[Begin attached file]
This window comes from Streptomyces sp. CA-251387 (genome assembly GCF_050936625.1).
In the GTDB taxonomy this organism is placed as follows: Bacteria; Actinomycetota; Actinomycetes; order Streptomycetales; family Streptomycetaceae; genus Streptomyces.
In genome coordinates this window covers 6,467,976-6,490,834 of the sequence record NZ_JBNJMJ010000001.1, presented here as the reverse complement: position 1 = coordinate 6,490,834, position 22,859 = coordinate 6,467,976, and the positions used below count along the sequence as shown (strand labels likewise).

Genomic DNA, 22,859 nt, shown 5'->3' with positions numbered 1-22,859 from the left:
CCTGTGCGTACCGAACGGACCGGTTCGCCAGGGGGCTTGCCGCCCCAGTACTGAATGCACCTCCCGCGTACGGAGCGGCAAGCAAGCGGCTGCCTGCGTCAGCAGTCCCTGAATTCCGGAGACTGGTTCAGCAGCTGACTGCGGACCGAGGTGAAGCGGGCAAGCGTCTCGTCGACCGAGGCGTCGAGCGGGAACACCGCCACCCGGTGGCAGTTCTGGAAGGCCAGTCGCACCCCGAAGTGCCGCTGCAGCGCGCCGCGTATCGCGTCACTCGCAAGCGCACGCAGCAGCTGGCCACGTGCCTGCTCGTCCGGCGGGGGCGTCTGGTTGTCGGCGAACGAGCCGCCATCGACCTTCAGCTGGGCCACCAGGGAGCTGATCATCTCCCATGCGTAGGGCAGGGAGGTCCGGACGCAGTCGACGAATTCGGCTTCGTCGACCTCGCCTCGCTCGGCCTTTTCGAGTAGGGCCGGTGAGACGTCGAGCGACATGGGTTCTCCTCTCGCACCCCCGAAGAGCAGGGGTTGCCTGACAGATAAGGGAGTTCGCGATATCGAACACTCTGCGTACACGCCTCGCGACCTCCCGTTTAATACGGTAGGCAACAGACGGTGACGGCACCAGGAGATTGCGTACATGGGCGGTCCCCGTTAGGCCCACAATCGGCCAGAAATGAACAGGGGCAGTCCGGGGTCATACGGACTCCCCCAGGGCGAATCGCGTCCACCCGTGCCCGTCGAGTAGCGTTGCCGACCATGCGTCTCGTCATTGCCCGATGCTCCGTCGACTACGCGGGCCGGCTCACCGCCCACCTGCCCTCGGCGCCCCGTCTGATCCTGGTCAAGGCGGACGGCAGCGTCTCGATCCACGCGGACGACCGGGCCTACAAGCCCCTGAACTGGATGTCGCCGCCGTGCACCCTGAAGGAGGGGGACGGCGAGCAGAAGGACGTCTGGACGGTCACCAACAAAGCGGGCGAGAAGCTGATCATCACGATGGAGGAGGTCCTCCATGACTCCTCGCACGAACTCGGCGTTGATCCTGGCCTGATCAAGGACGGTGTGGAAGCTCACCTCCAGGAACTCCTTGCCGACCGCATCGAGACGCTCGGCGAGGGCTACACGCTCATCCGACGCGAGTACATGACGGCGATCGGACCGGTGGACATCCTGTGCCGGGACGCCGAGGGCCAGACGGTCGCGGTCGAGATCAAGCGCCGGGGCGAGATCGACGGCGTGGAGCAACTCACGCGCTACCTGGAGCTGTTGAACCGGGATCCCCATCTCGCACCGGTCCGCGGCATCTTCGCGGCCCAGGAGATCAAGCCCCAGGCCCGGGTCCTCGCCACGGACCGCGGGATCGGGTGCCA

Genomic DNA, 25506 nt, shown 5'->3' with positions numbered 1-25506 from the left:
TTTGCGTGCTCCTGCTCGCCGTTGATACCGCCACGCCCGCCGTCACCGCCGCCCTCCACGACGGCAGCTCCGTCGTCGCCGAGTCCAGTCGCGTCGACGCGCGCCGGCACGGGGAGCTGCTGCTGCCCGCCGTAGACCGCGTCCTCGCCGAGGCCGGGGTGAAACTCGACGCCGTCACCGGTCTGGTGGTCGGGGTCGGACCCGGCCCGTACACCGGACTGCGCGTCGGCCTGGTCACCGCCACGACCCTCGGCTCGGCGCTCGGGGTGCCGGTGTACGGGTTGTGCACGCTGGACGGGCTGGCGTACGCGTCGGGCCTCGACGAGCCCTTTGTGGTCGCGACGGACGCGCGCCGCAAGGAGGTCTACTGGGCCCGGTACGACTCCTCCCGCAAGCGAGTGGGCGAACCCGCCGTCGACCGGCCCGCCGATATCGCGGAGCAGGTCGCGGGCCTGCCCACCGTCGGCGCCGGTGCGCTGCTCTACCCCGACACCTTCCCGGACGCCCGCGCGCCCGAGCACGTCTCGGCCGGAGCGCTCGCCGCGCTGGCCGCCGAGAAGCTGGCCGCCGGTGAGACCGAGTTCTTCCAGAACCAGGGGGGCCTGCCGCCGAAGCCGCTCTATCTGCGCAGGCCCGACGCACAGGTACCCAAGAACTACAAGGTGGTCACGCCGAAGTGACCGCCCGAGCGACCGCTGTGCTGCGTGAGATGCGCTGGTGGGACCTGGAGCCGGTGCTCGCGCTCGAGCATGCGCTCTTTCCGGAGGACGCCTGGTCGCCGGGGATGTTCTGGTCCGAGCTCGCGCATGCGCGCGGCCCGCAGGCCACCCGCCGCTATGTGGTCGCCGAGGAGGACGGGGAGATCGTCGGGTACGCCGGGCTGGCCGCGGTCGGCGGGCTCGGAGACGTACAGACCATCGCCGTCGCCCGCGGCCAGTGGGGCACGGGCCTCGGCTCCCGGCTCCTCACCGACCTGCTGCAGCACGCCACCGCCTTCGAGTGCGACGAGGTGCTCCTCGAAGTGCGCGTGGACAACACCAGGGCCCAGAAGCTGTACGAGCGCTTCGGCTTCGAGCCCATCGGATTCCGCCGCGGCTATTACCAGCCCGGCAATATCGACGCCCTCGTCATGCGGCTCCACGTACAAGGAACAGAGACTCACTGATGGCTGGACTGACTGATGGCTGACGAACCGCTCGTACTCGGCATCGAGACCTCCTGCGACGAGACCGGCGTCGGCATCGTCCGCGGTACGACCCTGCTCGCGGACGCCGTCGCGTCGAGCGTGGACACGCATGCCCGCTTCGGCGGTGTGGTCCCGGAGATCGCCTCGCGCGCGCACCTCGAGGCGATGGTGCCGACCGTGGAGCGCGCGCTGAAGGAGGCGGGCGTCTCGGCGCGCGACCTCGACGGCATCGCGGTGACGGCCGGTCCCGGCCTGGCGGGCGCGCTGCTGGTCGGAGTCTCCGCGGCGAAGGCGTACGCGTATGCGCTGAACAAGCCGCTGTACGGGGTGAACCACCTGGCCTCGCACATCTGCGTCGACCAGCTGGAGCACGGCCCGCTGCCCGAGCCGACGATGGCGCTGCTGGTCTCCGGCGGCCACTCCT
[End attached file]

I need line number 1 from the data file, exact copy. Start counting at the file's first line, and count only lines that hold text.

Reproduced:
This window comes from Streptomyces sp. CA-251387 (genome assembly GCF_050936625.1).